Weekend Recipe: North Carolina Lemon Pie | KCET
Weekend Recipe: North Carolina Lemon Pie
A unique crust made with saltine crackers, melted butter, and light corn syrup sets this pie apart from the competition. The Cook's Country recipe uses both lemon zest and juice in the custard filling for a bright pop of citrus flavor.
More Weekend Recipes
North Carolina Lemon Pie
Makes one 9-inch pie
You will need about 53 saltines, roughly one-and-a-half sleeves, to equal 6 ounces.
6 ounces saltines
1/8 teaspoon salt
10 tablespoons unsalted butter, melted
1/4 cup light corn syrup
1 (14-ounce) can sweetened condensed milk
4 large egg yolks
1/4 cup heavy cream
1 tablespoon grated lemon zest plus 1/2 cup juice (3 lemons)
1/8 teaspoon salt
1/2 cup heavy cream, chilled
2 teaspoons sugar
1/2 teaspoon vanilla extract
1. Crust: Adjust oven rack to middle position and heat oven to 350 degrees. Combine saltines and salt in food processor and pulse to coarse crumbs, about 15 pulses. Add melted butter and corn syrup and pulse until crumbs are broken down into oatmeal-size pieces, about 15 pulses.
2. Transfer saltine mixture to greased 9-inch pie plate. Using bottom of dry measuring cup, press crumbs into even layer on bottom and sides of plate, using your hand to keep crumbs from spilling over plate edge. Place plate on baking sheet and bake until light golden brown and fragrant, 17 to 19 minutes.
3. Filling: Whisk condensed milk, egg yolks, cream, lemon zest, and salt in bowl until fully combined. Whisk in lemon juice until fully incorporated.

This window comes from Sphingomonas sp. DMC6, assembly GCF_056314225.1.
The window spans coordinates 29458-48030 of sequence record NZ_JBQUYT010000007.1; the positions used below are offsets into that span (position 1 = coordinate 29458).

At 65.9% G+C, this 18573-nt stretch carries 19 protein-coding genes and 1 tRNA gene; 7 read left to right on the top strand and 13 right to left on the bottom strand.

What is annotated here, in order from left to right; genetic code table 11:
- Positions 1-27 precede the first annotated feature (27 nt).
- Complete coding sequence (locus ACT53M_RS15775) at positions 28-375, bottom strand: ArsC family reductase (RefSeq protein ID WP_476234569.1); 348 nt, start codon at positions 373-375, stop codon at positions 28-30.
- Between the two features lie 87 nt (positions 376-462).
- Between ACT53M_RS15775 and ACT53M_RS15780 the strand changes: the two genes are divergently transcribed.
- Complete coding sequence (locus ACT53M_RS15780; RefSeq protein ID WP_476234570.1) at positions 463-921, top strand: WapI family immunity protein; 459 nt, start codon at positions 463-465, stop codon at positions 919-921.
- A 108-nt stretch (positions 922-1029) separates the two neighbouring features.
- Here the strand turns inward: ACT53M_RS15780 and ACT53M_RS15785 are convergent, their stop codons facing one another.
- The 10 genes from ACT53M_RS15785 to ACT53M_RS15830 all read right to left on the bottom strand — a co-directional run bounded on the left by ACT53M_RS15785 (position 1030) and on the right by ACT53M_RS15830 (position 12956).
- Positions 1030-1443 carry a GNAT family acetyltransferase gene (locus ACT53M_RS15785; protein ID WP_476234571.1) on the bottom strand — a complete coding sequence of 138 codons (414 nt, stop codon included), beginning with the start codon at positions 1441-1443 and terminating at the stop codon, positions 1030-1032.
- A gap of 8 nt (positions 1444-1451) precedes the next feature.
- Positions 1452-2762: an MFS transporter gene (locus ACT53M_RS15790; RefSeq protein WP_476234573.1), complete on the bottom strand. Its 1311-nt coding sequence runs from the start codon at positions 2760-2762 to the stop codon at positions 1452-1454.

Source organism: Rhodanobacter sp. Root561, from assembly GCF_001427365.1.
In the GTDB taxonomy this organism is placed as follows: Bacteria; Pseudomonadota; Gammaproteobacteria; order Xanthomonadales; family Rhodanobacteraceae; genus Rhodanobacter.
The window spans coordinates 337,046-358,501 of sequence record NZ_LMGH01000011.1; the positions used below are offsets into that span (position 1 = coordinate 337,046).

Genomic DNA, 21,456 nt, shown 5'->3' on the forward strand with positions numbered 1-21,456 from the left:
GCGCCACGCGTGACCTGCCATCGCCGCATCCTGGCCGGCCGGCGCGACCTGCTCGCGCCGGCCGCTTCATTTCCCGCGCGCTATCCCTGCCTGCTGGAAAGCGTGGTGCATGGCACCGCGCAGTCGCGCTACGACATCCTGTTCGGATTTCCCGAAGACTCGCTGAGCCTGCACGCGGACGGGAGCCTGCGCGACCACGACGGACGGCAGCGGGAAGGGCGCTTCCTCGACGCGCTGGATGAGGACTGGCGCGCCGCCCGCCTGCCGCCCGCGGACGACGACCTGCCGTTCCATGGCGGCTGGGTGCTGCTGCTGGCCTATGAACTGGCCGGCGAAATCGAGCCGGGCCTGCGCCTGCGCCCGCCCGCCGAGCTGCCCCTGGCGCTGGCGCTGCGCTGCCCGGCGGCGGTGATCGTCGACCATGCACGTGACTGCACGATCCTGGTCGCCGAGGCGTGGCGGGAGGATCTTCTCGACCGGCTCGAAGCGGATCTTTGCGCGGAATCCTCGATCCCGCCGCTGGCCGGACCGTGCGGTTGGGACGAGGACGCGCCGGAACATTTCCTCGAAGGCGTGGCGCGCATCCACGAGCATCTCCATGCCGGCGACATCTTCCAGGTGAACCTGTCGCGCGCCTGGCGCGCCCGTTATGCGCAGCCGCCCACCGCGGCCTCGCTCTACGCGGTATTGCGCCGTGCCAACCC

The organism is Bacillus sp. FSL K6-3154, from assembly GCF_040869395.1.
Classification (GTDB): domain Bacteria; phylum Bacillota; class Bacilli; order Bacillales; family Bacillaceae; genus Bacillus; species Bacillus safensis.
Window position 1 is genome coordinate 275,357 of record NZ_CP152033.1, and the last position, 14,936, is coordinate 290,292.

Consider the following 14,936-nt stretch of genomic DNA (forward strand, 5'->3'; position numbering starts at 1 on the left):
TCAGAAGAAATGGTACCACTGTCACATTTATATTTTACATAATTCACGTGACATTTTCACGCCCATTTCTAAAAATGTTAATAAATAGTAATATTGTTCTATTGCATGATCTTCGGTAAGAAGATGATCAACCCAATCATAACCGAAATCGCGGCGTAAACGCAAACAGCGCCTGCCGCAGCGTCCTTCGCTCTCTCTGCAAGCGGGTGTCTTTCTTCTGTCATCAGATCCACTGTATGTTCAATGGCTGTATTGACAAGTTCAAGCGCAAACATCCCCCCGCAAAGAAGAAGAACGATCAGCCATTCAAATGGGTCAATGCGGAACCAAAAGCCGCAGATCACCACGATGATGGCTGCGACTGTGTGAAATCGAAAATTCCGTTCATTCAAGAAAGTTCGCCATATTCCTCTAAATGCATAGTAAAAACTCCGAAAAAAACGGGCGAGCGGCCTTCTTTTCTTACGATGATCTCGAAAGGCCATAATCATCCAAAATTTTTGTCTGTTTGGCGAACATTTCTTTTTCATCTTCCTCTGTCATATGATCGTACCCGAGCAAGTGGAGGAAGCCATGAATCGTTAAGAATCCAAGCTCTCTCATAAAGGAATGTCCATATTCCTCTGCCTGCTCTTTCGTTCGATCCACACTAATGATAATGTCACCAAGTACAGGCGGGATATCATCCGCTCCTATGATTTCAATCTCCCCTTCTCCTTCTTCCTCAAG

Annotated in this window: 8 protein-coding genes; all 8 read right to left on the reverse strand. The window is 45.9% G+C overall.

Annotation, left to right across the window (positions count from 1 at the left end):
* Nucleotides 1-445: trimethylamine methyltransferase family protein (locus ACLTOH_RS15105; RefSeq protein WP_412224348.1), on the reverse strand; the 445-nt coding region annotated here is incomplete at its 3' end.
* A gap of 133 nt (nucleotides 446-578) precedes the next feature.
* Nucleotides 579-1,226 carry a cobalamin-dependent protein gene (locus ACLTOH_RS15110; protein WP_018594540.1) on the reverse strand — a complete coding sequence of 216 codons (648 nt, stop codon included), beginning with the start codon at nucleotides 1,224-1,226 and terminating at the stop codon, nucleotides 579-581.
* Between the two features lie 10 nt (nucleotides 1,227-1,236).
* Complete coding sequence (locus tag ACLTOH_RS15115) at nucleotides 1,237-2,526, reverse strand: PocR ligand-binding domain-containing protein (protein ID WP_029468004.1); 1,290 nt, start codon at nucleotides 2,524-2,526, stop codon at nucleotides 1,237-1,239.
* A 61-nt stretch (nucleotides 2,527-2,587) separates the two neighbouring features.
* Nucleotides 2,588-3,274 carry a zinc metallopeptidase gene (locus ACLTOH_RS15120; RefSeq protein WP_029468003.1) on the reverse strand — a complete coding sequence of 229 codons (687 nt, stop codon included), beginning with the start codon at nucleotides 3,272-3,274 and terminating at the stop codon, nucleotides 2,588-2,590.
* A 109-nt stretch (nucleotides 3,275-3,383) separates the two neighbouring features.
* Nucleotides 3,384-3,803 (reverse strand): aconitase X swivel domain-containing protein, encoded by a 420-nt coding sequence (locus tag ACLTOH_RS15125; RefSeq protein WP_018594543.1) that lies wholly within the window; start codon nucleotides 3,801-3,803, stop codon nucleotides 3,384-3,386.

4. With pie plate still on sheet, pour filling into crust (crust needn’t be cool). Bake pie until edges are beginning to set but center still jiggles when shaken, 15 to 17 minutes. Place pie on wire rack and let cool completely. Refrigerate pie until fully chilled, about 4 hours.
5. Topping: Using stand mixer fitted with whisk, whip cream, sugar, and vanilla on medium-low speed until foamy, about 1 minute. Increase speed to high and whip until stiff peaks form, 1 to 3 minutes. Spread whipped cream over top of pie. Serve.
Want recipes and food news emailed directly to you? Sign up for the new Food newsletter here!
Traditional livestock breeds were raised before industrial agriculture became a mainstream practice. Today, their endangerment could ultimately mean the loss of a resilient ecosystem that is deeply rooted in the conditions of the land.
There’s a growing entrepreneurial drive that’s galvanizing restaurateurs to open up shop in L.A. neighborhoods at risk or in the midst of gentrification. If they do it right, however, owners can help lessen the negative effects that come with that change.
The first Sambo’s Pancake House opened on June 17, 1957 in downtown Santa Barbara. However, no matter how hard they worked to foster a welcoming atmosphere, there was a large portion of the population who would never feel “at home” at the restaurant.